By Amaris Castillo
The official Facebook page for the town of Dracut went live last month.
“This page is informational only,” the page’s “About” section reads. “The views and opinions expressed in the comments are those of the authors and not those of the Town of Dracut.”
Town officials treaded carefully before unveiling the new page, which now joins other town department pages including Council on Aging, Dracut Public Schools and Moses Greeley Parker Memorial Library.
At a Board of Selectmen meeting over the summer, Selectmen Chairman Jesse Forcier brought up the subject of creating a town administrative Facebook page.
“I think it’s clearly time,” Forcier told the other officials at the meeting. “I’ve seen it in Lowell. I’ve seen it in other towns. It’s, basically, one of the only ways to communicate with anyone these days, unfortunately, other than a sign across from Wendy’s. I think you’re going to see a lot more community participation with something like this.”
Before voting 5-0 to move forward with the plan, selectmen discussed, at length, the potential page and how it would be structured. There was talk that it would be more of a “one-way street” bulletin, barring comments from the public.
Forcier said he later found out that is not possible.
“We didn’t want it to become another Dracut negative posting board, which we have far too many (of) already,” Forcier said. “Even though we’re going to allow comments, it’s still going to be more of a one-way street.”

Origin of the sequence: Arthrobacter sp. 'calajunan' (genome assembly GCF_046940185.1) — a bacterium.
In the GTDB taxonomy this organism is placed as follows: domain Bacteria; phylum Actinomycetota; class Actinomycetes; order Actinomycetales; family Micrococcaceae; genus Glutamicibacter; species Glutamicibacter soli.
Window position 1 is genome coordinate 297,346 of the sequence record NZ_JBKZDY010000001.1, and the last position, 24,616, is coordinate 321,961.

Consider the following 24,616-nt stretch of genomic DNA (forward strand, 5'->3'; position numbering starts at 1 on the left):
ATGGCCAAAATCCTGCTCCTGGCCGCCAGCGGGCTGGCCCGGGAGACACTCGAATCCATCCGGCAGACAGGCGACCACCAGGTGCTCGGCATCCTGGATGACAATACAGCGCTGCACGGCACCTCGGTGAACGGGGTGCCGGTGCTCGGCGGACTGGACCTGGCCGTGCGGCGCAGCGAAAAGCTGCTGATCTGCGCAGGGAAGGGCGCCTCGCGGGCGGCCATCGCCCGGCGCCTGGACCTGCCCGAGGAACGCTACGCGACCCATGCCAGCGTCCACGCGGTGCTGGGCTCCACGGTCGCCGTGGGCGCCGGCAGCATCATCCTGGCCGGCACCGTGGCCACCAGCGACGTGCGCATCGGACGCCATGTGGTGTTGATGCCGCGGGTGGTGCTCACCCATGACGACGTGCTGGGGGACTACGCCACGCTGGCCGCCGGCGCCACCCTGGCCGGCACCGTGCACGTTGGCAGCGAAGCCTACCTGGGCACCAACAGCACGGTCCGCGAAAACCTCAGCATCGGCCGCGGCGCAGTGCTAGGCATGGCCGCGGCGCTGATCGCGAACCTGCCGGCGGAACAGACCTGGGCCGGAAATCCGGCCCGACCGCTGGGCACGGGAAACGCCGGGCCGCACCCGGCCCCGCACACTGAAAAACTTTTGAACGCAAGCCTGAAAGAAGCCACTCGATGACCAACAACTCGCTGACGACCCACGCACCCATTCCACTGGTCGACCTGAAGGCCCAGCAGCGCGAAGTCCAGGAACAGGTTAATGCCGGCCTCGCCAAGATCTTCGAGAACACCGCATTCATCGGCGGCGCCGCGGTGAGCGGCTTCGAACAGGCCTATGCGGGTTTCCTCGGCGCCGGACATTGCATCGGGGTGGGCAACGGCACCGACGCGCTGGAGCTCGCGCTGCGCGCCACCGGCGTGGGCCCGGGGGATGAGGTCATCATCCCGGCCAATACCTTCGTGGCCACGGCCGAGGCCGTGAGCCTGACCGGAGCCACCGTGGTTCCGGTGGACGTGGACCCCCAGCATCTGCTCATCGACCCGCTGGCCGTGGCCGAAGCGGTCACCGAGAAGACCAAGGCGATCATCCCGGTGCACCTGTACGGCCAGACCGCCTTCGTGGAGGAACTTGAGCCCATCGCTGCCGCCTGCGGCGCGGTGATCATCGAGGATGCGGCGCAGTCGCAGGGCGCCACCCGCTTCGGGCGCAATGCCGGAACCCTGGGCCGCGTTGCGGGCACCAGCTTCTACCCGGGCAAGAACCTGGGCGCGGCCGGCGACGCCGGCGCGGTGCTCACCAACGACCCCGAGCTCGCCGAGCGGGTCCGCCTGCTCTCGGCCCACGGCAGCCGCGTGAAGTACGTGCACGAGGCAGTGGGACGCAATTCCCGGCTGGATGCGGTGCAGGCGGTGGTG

Town Manager Jim Duggan was tasked with examining how other municipal Facebook pages are managed and reporting his findings back to selectmen.
“What I’m trying to avoid is the response or people asking questions back, and then we’re going back-and-forth, back-and-forth, because there are some points along the road where people will be extremely critical,” Duggan said.
“As much as I have never had an issue with answering questions, there are some of those anonymous people that go over the boundary and they step over the line, and not only are they critical, but it’s just not nice, some of the things they say,” he added.
Before the page went live, Forcier said he imagined posts would include links to other departments to redirect residents to the appropriate channels or to the town website for more information.
“It’s a great vehicle. It’s a great tool to get the information out versus what we do now, which is the website, which is great, but we rely on signs around town,” Forcier said. “That’s not efficient.”
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